from which they fire insults designed purely to causeembarrassment …. The country that Australians want
cannot even be imagined from those trenches.”
Third - animosity between States and the Commonwealth has replaced intergovernmental cooperation. Examples include a multiplicity of renewable energy targets, changing decisions on infrastructure, and a failure to progress tax reform.Fourth - there is little consistency between current reform proposals. Electricity is best described as a mess. Are we trying to improve a market mechanism, and adapt it to handle carbon emissions, or have we reverted to government ownership of significant generation, and how will this be operated and priced? Privatising natural monopolies without proper and effective price controls is another instance of inconsistent policies.
Fifth - there is no longer an implementation mechanism similar to the Competition Payments process. COAG is seen as less effective and cluttered.
Finally - reform increasingly suffers from the curse of multiple objectives that need to be traded off. In 1993, while policy still had to be developed, the objectives of competition policy were clear. Energy is a case in point. Lower costs and high reliability, reflected in lower prices were the goals. When the issue of limiting carbon emissions emerged around the turn of the century, there was no agreement on the carbon reduction goal and no mechanism for how this was to be achieved without impacting cost and reliability more than necessary. A market mechanism could not be agreed upon and confusing and conflicting versions of renewable energy targets were added. The modelling of how the various targets for carbon reduction might affect cost & reliability was either missing, or not disclosed. Similar issues arise from multiple, conflicting objectives in health and education. Even in road use pricing, how is road usage as a determinant of spending on roads traded-off against road safety?
I share the view that the issues in energy reflect failures by governments, not a failure of competition policy or of markets per se. Recently, some politicians and commentators are challenging the effectiveness of market mechanisms because of perceived reform failures, such as the blowout in energy prices. The issue however is not that the market mechanism has failed, rather the market mechanism has been poorly designed and implemented, in particular in failing to recognise the need to accommodate multiple and potentially conflicting goals.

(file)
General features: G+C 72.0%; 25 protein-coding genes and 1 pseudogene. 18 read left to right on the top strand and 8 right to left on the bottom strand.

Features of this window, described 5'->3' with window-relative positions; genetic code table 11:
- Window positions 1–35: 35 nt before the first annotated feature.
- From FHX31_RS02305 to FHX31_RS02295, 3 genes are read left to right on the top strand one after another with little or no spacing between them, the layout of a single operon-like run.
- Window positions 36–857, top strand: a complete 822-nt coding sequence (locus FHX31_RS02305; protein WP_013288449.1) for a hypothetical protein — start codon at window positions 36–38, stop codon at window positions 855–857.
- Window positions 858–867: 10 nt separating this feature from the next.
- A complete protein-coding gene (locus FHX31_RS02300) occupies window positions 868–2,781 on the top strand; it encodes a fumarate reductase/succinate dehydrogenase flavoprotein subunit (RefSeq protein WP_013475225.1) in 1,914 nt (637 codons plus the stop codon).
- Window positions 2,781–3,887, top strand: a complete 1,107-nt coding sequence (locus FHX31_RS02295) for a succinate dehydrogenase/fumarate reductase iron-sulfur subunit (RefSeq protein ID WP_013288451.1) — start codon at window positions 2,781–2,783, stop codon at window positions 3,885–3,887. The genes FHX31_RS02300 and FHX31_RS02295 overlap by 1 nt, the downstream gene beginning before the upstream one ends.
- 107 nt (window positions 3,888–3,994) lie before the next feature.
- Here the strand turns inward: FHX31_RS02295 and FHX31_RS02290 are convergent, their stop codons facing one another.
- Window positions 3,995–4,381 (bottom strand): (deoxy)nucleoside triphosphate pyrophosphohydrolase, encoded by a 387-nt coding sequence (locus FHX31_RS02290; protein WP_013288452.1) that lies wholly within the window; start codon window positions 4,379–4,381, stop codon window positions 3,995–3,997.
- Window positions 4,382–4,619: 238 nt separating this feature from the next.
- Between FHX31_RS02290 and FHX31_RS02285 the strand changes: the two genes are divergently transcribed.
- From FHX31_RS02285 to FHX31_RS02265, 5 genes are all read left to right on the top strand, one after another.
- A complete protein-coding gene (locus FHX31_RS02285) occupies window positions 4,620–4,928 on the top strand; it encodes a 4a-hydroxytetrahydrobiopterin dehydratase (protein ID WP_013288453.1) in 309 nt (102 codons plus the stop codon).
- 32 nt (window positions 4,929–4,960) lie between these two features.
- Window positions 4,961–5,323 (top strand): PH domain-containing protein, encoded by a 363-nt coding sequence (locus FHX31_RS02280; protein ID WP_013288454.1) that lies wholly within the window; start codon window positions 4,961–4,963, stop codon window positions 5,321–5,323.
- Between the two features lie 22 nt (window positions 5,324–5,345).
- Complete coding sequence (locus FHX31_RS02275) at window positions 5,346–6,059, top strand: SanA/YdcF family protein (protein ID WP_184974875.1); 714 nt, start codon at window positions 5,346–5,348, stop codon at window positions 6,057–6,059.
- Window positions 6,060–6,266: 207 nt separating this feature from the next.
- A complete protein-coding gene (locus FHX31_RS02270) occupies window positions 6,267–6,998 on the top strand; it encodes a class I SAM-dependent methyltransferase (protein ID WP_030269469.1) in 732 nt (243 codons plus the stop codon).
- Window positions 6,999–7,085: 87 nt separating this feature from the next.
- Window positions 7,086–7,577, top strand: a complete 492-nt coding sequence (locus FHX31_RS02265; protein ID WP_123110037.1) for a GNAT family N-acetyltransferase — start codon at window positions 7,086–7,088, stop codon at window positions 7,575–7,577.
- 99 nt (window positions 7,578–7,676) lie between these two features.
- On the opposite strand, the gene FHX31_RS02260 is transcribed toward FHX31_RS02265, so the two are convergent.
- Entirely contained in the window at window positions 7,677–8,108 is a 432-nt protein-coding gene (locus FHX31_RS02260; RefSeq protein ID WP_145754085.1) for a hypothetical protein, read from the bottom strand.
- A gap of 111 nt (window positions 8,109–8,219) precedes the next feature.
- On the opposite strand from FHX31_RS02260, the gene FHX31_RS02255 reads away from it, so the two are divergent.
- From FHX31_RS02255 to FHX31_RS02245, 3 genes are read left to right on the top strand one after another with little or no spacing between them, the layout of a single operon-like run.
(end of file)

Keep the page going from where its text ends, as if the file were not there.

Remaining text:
In summary, Australia was able to implement a range of reforms through a focussed bipartisan approach with clear objectives. However, the approach that worked in the 1980’s and 1990’s will not work today without a major change in the political environment. While we can hope for a better political environment, we need an approach that will cut through, or work around the current obstacles to micro reform.
Over the last 30 or so years, governments have used 8 different policy instruments to further micro-economic reform. The first wave of reform covered tariff-cuts, floating of the dollar, financial deregulation and corporatisation and privatisation. As Table 1 shows, these reforms are “mainly done”. Moreover, this set of reforms is quite difficult to undo, though there is continued political conflict over privatisations and the effect of tariff cuts can be diminished by trade restrictions and anti-dumping actions. From an economic perspective, the issue with privatisations is about selling off monopolies without proper price regulation; and creating new government monopolies such as the NBN.
The current agenda where most remains to be done is in the bottom 4 areas in Table 1. These include:
Completing competition policy reform. The Harper Review provided a contemporary assessment of what still needed to be done. The review, reflecting its wide terms of reference, called for completing reforms in energy and water, adopting user pays road pricing and extending competition to health and education. These are seriously non-trivial challenges that the review did not have the focus and time or high level support to tackle in sufficient detail. The Minister of Small Business is hardly likely to be the driver of reform in health, education and utilities. My preference would be to focus on creating effective national markets for energy and transport, and developing a new mechanism and approaches for potential monopoly pricing. Education and health reforms need more than a competition policy approach, and require traversing political minefields.
Completing deregulation of the employment market. Adoption of enterprise bargaining in 1991 was a great step forward. In 2015 the Productivity Commission reviewed the workplace relations system as it evolved since 1991. They concluded that the system was not dysfunctional, and that repair rather than replacement was needed. The Commission recommended making the system less bureaucratic by streamlining processes and clarifying the roles of the administering institutions. Business leaders strongly supported further reform. However, none of these ideas (which are hardly radical) has seen the light of day, further testament to our current anti-reform political environment.